2. Dry roast the plain mushroom caps in your oven for a few minutes. They will go into the oven dry and emerge about ten minutes later with little oily puddles of moisture in the center of each. Like pools of collected tears. Or dew drops from the garden of good and evil. Or the sweat of unfulfilled longings. Or... mushroom water. Whatever.
  3. Saute in butter and olive oil those chopped up mushroom stems along with some minced garlic and whatever spices you want. I let it all cook until the butter browned and foamed and the earthy mushroom fragrance filled the downstairs of our house. More autumnal smelling than apples and cinnamon!
  4. Combine the cooked garlic-mushroom mix with some grated Parmesan cheese, Panko crumbs (or I suppose bread crumbs, Panko is just what I had), and more spices if you want. How much? Not really sure. I just poured things into my favorite pink bowl until it seemed like enough. And it was way too much.
  5. Spoon this crumbly, fragrant, slightly moist stuffing into each of the roasted mushroom caps, accepting emotionally that you do not understand the law of displacement since obviously the void left by the stems could not possibly be so great as the mass of said stems combined with several other bulky ingredients.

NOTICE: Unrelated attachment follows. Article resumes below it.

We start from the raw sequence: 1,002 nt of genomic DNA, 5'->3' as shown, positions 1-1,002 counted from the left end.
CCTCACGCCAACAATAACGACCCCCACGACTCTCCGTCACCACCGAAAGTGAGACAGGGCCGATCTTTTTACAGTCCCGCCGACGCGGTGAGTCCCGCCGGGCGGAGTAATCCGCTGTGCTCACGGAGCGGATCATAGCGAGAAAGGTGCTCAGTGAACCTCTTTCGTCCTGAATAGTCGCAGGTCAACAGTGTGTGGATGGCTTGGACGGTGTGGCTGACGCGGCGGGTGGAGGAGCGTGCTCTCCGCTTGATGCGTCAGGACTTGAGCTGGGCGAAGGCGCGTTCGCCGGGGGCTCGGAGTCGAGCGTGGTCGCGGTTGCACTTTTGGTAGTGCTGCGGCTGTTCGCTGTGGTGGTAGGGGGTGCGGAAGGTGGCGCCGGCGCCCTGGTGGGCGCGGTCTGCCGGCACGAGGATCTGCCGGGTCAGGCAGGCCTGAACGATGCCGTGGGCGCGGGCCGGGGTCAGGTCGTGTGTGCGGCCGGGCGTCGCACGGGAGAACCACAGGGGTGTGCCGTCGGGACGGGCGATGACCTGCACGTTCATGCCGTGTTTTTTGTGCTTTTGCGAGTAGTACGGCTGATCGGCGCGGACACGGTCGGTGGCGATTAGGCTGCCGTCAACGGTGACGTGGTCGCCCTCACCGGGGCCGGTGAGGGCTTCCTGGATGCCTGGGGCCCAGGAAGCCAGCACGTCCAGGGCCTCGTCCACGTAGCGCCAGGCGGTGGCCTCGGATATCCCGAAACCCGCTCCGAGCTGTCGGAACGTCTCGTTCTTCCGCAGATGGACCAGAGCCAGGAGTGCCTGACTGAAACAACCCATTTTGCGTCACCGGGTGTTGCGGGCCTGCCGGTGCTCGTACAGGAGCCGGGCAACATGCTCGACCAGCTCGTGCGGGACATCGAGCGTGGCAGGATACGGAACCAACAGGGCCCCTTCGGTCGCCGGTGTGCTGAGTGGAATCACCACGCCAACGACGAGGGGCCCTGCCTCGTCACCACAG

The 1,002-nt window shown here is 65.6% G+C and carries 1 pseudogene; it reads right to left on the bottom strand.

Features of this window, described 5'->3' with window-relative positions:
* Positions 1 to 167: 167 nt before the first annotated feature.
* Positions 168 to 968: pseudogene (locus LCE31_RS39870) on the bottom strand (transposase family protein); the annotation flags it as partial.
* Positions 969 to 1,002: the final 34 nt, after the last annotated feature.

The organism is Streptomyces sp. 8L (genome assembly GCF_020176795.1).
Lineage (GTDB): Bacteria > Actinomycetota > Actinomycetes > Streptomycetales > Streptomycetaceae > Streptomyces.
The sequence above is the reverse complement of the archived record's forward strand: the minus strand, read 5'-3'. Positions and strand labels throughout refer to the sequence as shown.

6. Bake these stuffed mushroom caps and goof around for a while. Pretend like you're writing a novel in thirty days. Eat some of the cherry tomatoes you had thrown lazily on the salads. Curse forever the bane of houseflies. Try to remember without aid of a search engine the name of the guy who is credited for the law of displacement.
  7. Decide that if you ever have a turtle you shall name him Archimedes.
   These stuffed mushrooms are pretty darn delish, you guys. Firm, flavorful, almost meaty in your mouth, and technically a vegetable, right? They come out of the oven unreasonably hot, though, so do contain your curiosity for a while in favor of an un-scorched tongue.

   I was way too sleepy tonight to stage the food for a nice photo, so above you see, instead of a garlic-mushroom-stuffed mushroom, a kitten-stuffed pumpkin with a side of happy little girl. It's pretty much the same thing.

   Cheers, friends! And happy culinary experimenting to you!! See you soon for a return to Proverbs 31, some nephew stories, and much more!

Actually, Happy Little Girls are Way Better than Stuffed Mushrooms.
If You Have One, Hug Her!